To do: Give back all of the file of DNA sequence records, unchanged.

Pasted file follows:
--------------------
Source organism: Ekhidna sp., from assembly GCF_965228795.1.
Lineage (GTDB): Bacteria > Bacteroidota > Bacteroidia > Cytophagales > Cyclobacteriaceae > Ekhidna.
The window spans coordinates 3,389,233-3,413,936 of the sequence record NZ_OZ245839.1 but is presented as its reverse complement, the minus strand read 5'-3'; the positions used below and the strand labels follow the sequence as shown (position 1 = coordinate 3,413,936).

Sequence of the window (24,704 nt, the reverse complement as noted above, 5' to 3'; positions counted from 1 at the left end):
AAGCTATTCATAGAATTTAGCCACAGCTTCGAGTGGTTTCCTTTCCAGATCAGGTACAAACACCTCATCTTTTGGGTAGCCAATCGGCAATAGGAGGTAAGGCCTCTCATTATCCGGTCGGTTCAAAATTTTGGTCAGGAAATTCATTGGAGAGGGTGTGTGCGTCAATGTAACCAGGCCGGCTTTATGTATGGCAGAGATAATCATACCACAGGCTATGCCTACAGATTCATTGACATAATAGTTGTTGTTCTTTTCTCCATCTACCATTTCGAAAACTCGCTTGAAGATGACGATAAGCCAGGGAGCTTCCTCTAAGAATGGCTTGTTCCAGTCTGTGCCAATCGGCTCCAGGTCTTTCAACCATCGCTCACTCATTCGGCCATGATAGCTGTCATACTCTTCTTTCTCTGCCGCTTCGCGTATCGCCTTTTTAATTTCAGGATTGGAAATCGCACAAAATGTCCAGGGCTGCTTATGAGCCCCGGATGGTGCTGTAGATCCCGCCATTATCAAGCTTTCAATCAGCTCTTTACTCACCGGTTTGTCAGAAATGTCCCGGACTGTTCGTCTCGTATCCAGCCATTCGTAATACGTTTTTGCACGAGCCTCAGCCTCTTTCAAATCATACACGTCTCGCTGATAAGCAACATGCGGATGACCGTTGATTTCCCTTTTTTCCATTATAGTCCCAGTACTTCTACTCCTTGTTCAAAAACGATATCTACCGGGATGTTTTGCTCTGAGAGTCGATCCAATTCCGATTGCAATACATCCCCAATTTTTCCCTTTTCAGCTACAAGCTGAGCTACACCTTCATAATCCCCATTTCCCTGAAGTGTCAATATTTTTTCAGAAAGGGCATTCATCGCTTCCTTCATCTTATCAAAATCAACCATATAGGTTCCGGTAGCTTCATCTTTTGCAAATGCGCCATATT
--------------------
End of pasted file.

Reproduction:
Source organism: Ekhidna sp., from assembly GCF_965228795.1.
Lineage (GTDB): Bacteria > Bacteroidota > Bacteroidia > Cytophagales > Cyclobacteriaceae > Ekhidna.
The window spans coordinates 3,389,233-3,413,936 of the sequence record NZ_OZ245839.1 but is presented as its reverse complement, the minus strand read 5'-3'; the positions used below and the strand labels follow the sequence as shown (position 1 = coordinate 3,413,936).

Sequence of the window (24,704 nt, the reverse complement as noted above, 5' to 3'; positions counted from 1 at the left end):
AAGCTATTCATAGAATTTAGCCACAGCTTCGAGTGGTTTCCTTTCCAGATCAGGTACAAACACCTCATCTTTTGGGTAGCCAATCGGCAATAGGAGGTAAGGCCTCTCATTATCCGGTCGGTTCAAAATTTTGGTCAGGAAATTCATTGGAGAGGGTGTGTGCGTCAATGTAACCAGGCCGGCTTTATGTATGGCAGAGATAATCATACCACAGGCTATGCCTACAGATTCATTGACATAATAGTTGTTGTTCTTTTCTCCATCTACCATTTCGAAAACTCGCTTGAAGATGACGATAAGCCAGGGAGCTTCCTCTAAGAATGGCTTGTTCCAGTCTGTGCCAATCGGCTCCAGGTCTTTCAACCATCGCTCACTCATTCGGCCATGATAGCTGTCATACTCTTCTTTCTCTGCCGCTTCGCGTATCGCCTTTTTAATTTCAGGATTGGAAATCGCACAAAATGTCCAGGGCTGCTTATGAGCCCCGGATGGTGCTGTAGATCCCGCCATTATCAAGCTTTCAATCAGCTCTTTACTCACCGGTTTGTCAGAAATGTCCCGGACTGTTCGTCTCGTATCCAGCCATTCGTAATACGTTTTTGCACGAGCCTCAGCCTCTTTCAAATCATACACGTCTCGCTGATAAGCAACATGCGGATGACCGTTGATTTCCCTTTTTTCCATTATAGTCCCAGTACTTCTACTCCTTGTTCAAAAACGATATCTACCGGGATGTTTTGCTCTGAGAGTCGATCCAATTCCGATTGCAATACATCCCCAATTTTTCCCTTTTCAGCTACAAGCTGAGCTACACCTTCATAATCCCCATTTCCCTGAAGTGTCAATATTTTTTCAGAAAGGGCATTCATCGCTTCCTTCATCTTATCAAAATCAACCATATAGGTTCCGGTAGCTTCATCTTTTGCAAATGCGCCATATT